July 21, 2023

Supporting Your Loved One Through Middle and Late Stages of Alzheimer’s


If your loved one has Alzheimer’s, you know how devastating this disease can be. The National Institutes of Health (NIH) characterizes Alzheimer’s disease as a brain disorder that slowly destroys memory and thinking skills and eventually affects a person’s ability to perform even simple tasks.

According to the Alzheimer’s Association, the disease typically progresses in three stages: early, middle and late, or mild, moderate and severe. Each stage presents with different symptoms, and each stage comes with unique challenges for caregivers and patients.

In part one of this blog series, we outlined some of the general signs that your loved one may exhibit in the early stage of Alzheimer’s. In this part two, we’ll focus on recognizing the symptoms of moderate and severe Alzheimer’s and offer ways you can provide optimal care for your loved one.

Middle-stage Alzheimer’s

Middle-stage Alzheimer’s is typically the longest stage, oftentimes lasting for years. Symptoms to look for include difficulty reading and writing, increased confusion and memory loss, changes in sleeping patterns, anxiety and restlessness, and even withdrawal from social activities. Over time, as this stage of the disease progresses, your loved one will require a greater level of care.

Late-stage Alzheimer’s

In late-stage Alzheimer’s, symptoms to look for include an inability to communicate, increased sleeping, little interest in eating, a lack of awareness of recent experiences or surroundings, and difficulty walking and sitting. Your loved one will be completely dependent on you and others for their care in this stage.

Here are some ways you can support a loved one as he or she progresses through the middle and late stages of Alzheimer’s disease.

Simplify Tasks

During the middle or moderate stage, your loved one living with Alzheimer’s will need assistance with most daily tasks. They may struggle with tasks that have multiple steps, such as getting dressed. Know what daily activities your loved one is still capable of performing on their own, and find ways to simplify these tasks to contribute to your loved one’s quality of life through this stage.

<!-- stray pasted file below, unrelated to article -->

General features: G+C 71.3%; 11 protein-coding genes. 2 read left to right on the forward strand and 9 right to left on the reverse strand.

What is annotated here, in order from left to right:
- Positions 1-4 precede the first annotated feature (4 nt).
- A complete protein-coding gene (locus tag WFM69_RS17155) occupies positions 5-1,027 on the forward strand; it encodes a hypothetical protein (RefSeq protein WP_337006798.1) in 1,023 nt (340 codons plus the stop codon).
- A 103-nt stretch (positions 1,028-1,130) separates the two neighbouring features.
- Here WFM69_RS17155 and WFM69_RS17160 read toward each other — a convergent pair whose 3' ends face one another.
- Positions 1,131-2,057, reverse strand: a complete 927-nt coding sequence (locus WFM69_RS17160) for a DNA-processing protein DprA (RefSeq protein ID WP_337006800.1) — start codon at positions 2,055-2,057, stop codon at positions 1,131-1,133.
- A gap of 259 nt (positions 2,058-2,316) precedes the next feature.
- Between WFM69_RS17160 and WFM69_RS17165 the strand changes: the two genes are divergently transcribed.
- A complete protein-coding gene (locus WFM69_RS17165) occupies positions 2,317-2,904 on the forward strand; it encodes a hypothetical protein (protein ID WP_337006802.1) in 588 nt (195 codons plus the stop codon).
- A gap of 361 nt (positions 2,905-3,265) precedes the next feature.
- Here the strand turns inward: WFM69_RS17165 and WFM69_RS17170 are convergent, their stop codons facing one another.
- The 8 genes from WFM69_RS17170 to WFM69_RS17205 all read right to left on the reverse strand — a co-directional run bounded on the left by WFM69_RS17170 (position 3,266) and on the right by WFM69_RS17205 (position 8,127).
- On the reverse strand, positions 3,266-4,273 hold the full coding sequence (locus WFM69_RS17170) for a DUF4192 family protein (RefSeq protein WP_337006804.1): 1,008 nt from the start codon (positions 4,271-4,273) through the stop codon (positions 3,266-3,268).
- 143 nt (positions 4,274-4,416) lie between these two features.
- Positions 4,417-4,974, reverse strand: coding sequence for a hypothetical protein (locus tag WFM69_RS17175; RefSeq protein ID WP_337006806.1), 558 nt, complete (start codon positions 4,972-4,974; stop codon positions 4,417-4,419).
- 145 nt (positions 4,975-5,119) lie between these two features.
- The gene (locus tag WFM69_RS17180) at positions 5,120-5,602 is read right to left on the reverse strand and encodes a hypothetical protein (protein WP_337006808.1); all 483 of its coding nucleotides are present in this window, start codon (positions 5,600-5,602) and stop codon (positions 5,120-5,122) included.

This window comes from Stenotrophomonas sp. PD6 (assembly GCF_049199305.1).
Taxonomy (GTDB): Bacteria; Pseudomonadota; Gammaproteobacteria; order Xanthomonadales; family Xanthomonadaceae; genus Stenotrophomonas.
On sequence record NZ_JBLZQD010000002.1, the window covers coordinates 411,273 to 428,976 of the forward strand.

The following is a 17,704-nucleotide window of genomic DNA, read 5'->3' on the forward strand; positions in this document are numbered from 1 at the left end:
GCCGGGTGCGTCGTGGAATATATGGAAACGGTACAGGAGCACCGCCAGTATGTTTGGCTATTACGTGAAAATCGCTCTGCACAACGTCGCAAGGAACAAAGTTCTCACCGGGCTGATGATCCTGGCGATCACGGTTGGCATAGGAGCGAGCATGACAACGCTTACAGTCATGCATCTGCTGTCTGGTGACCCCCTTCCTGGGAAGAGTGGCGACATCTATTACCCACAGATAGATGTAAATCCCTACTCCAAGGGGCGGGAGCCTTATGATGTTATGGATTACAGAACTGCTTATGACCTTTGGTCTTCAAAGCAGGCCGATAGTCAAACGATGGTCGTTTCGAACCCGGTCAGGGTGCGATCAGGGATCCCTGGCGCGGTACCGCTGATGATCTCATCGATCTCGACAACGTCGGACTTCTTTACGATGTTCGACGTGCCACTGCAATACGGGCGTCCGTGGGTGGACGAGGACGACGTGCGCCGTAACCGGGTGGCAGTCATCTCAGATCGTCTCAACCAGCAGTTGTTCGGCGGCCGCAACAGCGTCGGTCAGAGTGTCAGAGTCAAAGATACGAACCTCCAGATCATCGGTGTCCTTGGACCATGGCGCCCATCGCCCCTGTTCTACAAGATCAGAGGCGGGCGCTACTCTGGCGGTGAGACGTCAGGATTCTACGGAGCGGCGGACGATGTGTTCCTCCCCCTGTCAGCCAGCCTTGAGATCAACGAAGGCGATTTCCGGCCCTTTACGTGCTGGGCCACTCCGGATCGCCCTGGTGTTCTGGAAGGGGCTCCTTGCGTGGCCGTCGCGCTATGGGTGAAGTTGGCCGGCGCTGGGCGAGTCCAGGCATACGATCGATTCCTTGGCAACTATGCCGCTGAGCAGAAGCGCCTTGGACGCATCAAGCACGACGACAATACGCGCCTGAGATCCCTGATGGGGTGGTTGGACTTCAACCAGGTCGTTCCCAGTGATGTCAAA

Explore Treatment Options

There are emerging medications that target the underlying conditions of Alzheimer’s in order to treat the progression of the disease and alleviate some of the symptoms. Some may help by temporarily improving memory and thinking skills or by managing behavioral problems. You may want to utilize an online pharmacy for this. For example, PersonalRX not only creates customized, clearly-labeled pill packs that group medications for easy dosing, but also delivers prescriptions to your loved one’s home every 30 days. Additionally, a dedicated Personal Care Coordinator reviews your loved one’s medications with them monthly and is available anytime for them or you as their caregiver.

Hire Assistant Care

As the demand for more intensive care for your loved one increases in the middle stage, you may find it helpful to hire respite care. During the late stages of Alzheimer’s, you may want to utilize hospice care, which focuses on providing comfort and maintaining dignity as your loved one nears the end of life. Aging Life Care Associates is another resource that has experts who can provide assistance in these stages. Many caregivers may find these care options to be a great way to improve their loved one’s quality of life with this disease.

Utilize a Strong Support Network

Caring for your loved one with Alzheimer’s is no simple task, and sharing the emotional and physical load with a good support system will help you carry some of the weight. There are support groups where you can share experiences with and get tips from other caregivers, and use these tips to help support your loved one through the middle and late stages of Alzheimer’s.

As a caregiver for your loved one with Alzheimer’s, it will be in both you and his or her best interest to inform yourself the best you can on the disease. The more you know and understand about each stage, the more prepared you’ll be to adjust the level of care needed as your loved one’s Alzheimer’s progresses.

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